At the behest of bureaucrats at the FBI, DHS, and other government agencies, Twitter “content moderators” often scoured “flagged” accounts to look for any reason to ban them. In many cases, obscure users with almost no followers were banned for spreading supposed “election misinformation,” mainly accounts that were clearly satirical in nature and were posting what were obviously jokes.
Notably, it was the thoroughly debunked 2016 “Russian collusion” narrative which served as the basis for this unholy alliance between career government bureaucrats and Big Tech.
In many cases, the FBI and DHS also farmed out the work of identifying posts and accounts to censor to left-wing think tanks and other private-sector contractors – in effect funneling massive amounts of taxpayer dollars to shadowy entities to censor conservative voices online.
The Twitter Files Part Seven – Memory-Holing the Hunter Biden Laptop
On December 19, Michael Shellenberger released Part Seven of the Twitter Files, detailing “how the FBI & intelligence community discredited factual information about Hunter Biden’s foreign business dealings both after and *before* The New York Post revealed the contents of his laptop on October 14, 2020.”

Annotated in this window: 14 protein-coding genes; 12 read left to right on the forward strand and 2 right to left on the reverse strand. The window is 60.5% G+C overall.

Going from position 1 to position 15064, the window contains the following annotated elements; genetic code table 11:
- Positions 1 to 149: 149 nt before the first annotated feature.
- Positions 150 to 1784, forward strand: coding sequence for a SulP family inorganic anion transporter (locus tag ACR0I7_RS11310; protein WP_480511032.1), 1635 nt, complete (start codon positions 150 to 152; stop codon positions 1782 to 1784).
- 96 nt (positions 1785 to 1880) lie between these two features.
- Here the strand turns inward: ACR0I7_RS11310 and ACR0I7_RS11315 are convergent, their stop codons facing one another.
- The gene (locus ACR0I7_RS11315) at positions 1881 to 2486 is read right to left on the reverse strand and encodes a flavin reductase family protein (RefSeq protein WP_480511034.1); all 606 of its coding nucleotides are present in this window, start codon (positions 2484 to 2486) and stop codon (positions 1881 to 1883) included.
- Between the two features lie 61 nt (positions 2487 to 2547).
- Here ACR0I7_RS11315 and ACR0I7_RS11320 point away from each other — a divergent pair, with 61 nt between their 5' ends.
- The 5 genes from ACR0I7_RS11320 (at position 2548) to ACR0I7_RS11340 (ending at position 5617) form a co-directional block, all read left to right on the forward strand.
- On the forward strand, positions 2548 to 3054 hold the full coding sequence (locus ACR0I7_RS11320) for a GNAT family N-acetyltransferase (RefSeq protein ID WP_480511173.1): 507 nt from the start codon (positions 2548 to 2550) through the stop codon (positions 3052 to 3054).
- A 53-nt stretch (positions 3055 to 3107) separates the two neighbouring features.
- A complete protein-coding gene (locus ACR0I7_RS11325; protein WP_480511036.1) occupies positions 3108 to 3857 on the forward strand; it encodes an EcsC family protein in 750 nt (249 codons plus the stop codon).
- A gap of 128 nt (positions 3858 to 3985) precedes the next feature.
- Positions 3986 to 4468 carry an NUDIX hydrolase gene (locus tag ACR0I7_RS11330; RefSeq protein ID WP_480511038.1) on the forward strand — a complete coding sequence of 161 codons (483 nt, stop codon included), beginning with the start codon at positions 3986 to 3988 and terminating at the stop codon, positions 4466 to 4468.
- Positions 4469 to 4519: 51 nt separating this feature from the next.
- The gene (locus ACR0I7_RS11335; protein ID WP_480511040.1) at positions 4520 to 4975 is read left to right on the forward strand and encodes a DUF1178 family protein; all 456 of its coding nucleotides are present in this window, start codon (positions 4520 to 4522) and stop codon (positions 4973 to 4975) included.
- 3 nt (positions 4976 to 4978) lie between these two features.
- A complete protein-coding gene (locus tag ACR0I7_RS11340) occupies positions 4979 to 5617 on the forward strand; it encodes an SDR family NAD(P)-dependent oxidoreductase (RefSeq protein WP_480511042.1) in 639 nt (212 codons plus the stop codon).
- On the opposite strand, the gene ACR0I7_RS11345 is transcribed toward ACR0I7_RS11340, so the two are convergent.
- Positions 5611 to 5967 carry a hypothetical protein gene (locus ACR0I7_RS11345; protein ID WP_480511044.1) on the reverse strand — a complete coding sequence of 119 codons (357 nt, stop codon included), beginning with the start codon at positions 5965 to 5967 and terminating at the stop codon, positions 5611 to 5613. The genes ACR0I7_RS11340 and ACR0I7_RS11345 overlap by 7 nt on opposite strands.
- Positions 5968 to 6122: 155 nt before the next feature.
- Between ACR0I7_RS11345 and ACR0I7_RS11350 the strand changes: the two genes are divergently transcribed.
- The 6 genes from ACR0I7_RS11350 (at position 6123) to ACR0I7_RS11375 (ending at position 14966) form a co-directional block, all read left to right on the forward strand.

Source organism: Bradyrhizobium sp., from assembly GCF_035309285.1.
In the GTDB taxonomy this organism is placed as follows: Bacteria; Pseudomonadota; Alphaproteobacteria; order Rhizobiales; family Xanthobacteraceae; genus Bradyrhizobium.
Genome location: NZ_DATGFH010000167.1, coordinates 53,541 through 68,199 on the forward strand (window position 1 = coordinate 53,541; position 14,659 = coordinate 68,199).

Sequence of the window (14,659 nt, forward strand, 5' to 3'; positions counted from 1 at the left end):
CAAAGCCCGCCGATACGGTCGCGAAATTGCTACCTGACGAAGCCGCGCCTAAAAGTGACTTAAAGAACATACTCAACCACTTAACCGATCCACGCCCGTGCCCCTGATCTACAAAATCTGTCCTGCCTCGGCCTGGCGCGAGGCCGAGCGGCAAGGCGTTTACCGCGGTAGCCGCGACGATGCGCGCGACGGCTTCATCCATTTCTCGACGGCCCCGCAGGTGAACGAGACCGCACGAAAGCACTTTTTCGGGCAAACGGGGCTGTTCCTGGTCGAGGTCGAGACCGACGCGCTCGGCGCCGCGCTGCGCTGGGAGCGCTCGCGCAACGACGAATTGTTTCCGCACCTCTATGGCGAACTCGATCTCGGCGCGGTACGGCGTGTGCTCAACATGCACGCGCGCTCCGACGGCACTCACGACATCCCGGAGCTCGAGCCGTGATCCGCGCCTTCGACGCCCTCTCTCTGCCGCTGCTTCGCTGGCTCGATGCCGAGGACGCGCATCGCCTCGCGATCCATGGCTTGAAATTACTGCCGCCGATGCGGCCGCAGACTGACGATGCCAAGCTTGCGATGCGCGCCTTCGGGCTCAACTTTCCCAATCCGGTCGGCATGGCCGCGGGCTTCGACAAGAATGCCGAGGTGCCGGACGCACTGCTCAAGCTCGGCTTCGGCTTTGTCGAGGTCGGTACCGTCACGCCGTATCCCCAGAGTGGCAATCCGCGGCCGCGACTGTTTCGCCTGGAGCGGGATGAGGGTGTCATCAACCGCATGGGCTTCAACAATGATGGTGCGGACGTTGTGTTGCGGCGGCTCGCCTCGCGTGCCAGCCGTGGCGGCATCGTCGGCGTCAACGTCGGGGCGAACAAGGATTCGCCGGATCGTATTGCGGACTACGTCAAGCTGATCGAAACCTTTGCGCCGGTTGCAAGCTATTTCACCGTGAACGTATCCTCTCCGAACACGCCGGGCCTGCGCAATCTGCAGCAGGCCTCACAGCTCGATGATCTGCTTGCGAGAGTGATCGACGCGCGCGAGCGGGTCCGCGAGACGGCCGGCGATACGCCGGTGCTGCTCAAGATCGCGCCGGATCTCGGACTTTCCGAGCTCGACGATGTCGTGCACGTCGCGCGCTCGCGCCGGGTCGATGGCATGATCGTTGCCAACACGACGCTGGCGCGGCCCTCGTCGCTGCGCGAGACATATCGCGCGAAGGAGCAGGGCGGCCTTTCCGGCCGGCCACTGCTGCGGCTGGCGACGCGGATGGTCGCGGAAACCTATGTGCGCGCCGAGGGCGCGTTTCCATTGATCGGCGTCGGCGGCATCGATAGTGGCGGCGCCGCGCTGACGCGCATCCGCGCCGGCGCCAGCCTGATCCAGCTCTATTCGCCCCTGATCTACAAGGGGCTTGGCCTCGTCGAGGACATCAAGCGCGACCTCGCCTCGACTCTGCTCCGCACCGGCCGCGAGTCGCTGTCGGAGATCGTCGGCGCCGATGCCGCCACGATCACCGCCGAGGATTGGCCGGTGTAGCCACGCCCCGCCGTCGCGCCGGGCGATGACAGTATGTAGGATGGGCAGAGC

The night before the bombshell Post story dropped, FBI Special Agent Elvis Chan sent a series of documents to Yoel Roth suggesting that the story was part of a Russian “hack and leak” operation. In fact, FBI officials had been “priming” Roth and other Twitter executives for months to dismiss any negative information about Hunter Biden or the Biden family’s business dealings as a Russian intelligence operation.
Notably, Roth admitted in an internal communication that the Post story “isn’t clearly violative of our Hacked Materials Policy, nor is it clearly in violation of anything else.” But Jim Baker – Twitter’s General Counsel, who happened to play a central role in making the case to investigate Donald Trump while he was at the FBI, and has himself been investigated for leaking information to the media – insisted that the laptop materials were “either faked, hacked, or both.”
As Shellenberger writes, “it’s inconceivable Baker believed the Hunter Biden emails were either fake or hacked.” But Twitter’s executives fully bought into Baker’s story, despite admittedly discovering no unusual Russian activity on the app, and the FBI producing exactly zero evidence that the story was indeed the result of a Russian “hack and leak” scheme.